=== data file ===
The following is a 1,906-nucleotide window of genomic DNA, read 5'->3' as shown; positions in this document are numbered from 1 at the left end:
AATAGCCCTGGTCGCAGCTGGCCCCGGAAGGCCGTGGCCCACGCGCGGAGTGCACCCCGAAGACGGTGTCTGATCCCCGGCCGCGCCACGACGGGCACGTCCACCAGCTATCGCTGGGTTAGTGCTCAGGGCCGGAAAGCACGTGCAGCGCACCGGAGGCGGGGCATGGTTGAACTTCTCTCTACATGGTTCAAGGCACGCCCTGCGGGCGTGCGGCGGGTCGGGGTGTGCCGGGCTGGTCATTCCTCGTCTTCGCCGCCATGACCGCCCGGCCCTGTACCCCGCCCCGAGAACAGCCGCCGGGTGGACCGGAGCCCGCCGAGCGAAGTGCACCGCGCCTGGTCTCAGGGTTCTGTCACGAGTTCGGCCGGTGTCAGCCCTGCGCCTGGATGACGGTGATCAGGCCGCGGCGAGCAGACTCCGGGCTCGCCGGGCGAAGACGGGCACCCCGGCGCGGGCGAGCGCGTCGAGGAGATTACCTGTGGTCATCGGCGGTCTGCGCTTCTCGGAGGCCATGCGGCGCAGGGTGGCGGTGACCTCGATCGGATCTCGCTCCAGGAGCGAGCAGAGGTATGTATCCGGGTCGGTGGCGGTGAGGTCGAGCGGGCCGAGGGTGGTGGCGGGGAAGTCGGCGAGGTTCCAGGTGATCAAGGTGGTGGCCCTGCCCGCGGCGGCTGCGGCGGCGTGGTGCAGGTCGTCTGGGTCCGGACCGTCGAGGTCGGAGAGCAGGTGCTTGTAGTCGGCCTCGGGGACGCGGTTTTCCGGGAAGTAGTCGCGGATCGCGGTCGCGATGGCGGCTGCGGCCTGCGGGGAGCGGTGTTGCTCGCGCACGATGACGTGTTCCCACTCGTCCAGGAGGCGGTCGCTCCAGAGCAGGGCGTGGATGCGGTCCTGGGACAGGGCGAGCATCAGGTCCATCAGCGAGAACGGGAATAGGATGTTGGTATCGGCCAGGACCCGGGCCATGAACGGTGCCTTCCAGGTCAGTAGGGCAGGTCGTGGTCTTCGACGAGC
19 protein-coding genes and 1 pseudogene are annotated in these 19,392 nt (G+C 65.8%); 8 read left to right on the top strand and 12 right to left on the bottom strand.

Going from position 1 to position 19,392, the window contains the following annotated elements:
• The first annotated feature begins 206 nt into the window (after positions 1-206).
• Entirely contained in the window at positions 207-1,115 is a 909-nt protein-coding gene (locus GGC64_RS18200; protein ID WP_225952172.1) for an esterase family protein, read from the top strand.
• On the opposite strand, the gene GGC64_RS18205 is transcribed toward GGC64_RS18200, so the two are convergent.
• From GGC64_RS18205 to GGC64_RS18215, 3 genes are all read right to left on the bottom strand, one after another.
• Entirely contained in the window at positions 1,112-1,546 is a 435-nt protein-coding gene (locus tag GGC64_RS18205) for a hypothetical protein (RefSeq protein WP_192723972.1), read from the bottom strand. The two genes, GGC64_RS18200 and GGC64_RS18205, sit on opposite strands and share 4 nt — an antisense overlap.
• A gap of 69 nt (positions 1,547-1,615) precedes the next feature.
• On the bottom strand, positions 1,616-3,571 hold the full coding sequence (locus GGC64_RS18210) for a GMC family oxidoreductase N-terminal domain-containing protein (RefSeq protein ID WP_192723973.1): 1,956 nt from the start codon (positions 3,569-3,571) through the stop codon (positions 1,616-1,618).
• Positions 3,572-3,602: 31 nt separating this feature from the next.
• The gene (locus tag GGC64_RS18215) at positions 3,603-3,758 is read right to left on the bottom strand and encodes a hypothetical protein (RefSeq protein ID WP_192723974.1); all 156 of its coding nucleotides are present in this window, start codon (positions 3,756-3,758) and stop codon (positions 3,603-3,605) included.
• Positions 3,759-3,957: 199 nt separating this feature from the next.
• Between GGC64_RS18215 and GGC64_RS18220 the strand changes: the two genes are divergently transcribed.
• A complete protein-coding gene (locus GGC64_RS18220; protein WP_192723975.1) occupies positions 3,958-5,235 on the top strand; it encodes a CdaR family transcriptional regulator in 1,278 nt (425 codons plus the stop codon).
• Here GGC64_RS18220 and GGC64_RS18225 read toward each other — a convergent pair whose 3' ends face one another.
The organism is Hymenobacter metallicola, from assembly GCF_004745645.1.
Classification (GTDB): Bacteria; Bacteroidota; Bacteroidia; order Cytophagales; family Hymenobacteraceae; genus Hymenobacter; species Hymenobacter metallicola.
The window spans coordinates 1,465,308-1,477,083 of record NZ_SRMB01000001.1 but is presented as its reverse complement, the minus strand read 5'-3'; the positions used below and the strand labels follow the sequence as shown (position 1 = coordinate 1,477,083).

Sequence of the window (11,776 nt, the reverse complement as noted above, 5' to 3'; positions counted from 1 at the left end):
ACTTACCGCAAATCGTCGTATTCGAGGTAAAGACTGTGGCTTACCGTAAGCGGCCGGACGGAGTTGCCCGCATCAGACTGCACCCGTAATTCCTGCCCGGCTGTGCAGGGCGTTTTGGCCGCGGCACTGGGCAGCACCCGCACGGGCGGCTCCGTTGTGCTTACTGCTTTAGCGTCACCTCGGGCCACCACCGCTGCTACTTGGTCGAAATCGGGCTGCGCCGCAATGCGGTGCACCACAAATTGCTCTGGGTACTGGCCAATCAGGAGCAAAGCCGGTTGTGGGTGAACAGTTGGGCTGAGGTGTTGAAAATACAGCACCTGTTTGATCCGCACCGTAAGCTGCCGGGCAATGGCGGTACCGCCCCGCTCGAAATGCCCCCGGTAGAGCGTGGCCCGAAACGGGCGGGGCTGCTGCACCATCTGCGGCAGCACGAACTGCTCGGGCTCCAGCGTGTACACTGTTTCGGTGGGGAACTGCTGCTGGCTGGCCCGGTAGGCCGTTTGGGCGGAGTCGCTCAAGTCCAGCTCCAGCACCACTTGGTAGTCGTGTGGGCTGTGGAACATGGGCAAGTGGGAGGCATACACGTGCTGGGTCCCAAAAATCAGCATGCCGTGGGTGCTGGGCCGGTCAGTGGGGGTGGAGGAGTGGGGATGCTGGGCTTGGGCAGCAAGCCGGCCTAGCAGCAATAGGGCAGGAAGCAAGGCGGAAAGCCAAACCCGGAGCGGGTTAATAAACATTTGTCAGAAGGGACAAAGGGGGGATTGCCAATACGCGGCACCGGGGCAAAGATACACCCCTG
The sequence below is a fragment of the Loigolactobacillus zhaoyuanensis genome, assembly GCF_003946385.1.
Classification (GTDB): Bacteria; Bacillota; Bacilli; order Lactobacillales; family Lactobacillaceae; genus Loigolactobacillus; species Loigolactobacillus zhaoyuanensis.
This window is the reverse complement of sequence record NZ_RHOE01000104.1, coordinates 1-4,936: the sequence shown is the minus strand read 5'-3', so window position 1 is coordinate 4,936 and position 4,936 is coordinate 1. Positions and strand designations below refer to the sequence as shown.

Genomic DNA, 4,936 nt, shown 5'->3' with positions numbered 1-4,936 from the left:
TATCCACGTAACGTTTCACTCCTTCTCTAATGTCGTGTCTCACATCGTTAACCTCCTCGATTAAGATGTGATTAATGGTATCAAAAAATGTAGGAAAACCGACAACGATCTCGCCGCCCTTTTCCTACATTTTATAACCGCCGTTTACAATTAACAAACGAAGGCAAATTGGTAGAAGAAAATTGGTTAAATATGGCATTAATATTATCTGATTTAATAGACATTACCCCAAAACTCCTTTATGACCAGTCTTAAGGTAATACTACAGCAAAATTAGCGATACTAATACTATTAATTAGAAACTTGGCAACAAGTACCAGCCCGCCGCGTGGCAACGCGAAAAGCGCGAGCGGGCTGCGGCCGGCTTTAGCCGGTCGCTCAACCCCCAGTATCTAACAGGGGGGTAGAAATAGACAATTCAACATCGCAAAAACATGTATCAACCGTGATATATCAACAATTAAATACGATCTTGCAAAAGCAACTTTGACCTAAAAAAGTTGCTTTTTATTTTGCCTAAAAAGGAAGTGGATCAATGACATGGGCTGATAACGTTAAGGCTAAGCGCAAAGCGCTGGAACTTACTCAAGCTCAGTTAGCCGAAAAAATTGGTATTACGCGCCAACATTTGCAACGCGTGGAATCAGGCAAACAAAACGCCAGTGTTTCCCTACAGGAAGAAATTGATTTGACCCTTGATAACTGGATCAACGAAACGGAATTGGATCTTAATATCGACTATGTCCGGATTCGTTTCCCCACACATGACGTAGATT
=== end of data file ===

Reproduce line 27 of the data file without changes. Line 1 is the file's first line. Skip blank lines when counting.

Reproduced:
TATCCACGTAACGTTTCACTCCTTCTCTAATGTCGTGTCTCACATCGTTAACCTCCTCGATTAAGATGTGATTAATGGTATCAAAAAATGTAGGAAAACCGACAACGATCTCGCCGCCCTTTTCCTACATTTTATAACCGCCGTTTACAATTAACAAACGAAGGCAAATTGGTAGAAGAAAATTGGTTAAATATGGCATTAATATTATCTGATTTAATAGACATTACCCCAAAACTCCTTTATGACCAGTCTTAAGGTAATACTACAGCAAAATTAGCGATACTAATACTATTAATTAGAAACTTGGCAACAAGTACCAGCCCGCCGCGTGGCAACGCGAAAAGCGCGAGCGGGCTGCGGCCGGCTTTAGCCGGTCGCTCAACCCCCAGTATCTAACAGGGGGGTAGAAATAGACAATTCAACATCGCAAAAACATGTATCAACCGTGATATATCAACAATTAAATACGATCTTGCAAAAGCAACTTTGACCTAAAAAAGTTGCTTTTTATTTTGCCTAAAAAGGAAGTGGATCAATGACATGGGCTGATAACGTTAAGGCTAAGCGCAAAGCGCTGGAACTTACTCAAGCTCAGTTAGCCGAAAAAATTGGTATTACGCGCCAACATTTGCAACGCGTGGAATCAGGCAAACAAAACGCCAGTGTTTCCCTACAGGAAGAAATTGATTTGACCCTTGATAACTGGATCAACGAAACGGAATTGGATCTTAATATCGACTATGTCCGGATTCGTTTCCCCACACATGACGTAGATT